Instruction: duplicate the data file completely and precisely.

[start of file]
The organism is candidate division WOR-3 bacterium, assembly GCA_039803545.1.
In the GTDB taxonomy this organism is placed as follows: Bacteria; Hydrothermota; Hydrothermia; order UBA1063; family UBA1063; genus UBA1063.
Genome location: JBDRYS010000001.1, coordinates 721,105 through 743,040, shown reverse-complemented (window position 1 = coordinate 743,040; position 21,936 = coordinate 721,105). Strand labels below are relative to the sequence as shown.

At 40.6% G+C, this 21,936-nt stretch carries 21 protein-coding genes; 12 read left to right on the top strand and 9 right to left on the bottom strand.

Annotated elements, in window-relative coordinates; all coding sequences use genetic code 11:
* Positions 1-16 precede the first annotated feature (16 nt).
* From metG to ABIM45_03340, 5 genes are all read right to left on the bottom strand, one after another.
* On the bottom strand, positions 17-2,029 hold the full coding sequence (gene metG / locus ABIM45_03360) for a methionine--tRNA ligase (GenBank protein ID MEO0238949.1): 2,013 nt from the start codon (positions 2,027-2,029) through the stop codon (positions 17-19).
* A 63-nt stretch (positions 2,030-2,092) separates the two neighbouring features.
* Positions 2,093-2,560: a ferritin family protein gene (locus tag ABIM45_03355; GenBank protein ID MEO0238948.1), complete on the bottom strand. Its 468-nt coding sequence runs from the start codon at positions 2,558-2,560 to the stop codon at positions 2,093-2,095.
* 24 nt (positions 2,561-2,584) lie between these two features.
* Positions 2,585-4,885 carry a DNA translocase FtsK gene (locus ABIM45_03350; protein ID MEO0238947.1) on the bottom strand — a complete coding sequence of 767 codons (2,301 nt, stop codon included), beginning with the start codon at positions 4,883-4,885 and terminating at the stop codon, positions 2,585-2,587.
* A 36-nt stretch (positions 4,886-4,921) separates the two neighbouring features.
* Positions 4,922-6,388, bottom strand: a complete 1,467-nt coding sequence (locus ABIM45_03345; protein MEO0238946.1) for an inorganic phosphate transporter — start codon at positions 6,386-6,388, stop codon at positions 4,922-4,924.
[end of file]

The organism is candidate division WOR-3 bacterium, assembly GCA_039803545.1.
In the GTDB taxonomy this organism is placed as follows: Bacteria; Hydrothermota; Hydrothermia; order UBA1063; family UBA1063; genus UBA1063.
Genome location: JBDRYS010000001.1, coordinates 721,105 through 743,040, shown reverse-complemented (window position 1 = coordinate 743,040; position 21,936 = coordinate 721,105). Strand labels below are relative to the sequence as shown.

At 40.6% G+C, this 21,936-nt stretch carries 21 protein-coding genes; 12 read left to right on the top strand and 9 right to left on the bottom strand.

Annotated elements, in window-relative coordinates; all coding sequences use genetic code 11:
* Positions 1-16 precede the first annotated feature (16 nt).
* From metG to ABIM45_03340, 5 genes are all read right to left on the bottom strand, one after another.
* On the bottom strand, positions 17-2,029 hold the full coding sequence (gene metG / locus ABIM45_03360) for a methionine--tRNA ligase (GenBank protein ID MEO0238949.1): 2,013 nt from the start codon (positions 2,027-2,029) through the stop codon (positions 17-19).
* A 63-nt stretch (positions 2,030-2,092) separates the two neighbouring features.
* Positions 2,093-2,560: a ferritin family protein gene (locus tag ABIM45_03355; GenBank protein ID MEO0238948.1), complete on the bottom strand. Its 468-nt coding sequence runs from the start codon at positions 2,558-2,560 to the stop codon at positions 2,093-2,095.
* 24 nt (positions 2,561-2,584) lie between these two features.
* Positions 2,585-4,885 carry a DNA translocase FtsK gene (locus ABIM45_03350; protein ID MEO0238947.1) on the bottom strand — a complete coding sequence of 767 codons (2,301 nt, stop codon included), beginning with the start codon at positions 4,883-4,885 and terminating at the stop codon, positions 2,585-2,587.
* A 36-nt stretch (positions 4,886-4,921) separates the two neighbouring features.
* Positions 4,922-6,388, bottom strand: a complete 1,467-nt coding sequence (locus ABIM45_03345; protein MEO0238946.1) for an inorganic phosphate transporter — start codon at positions 6,386-6,388, stop codon at positions 4,922-4,924.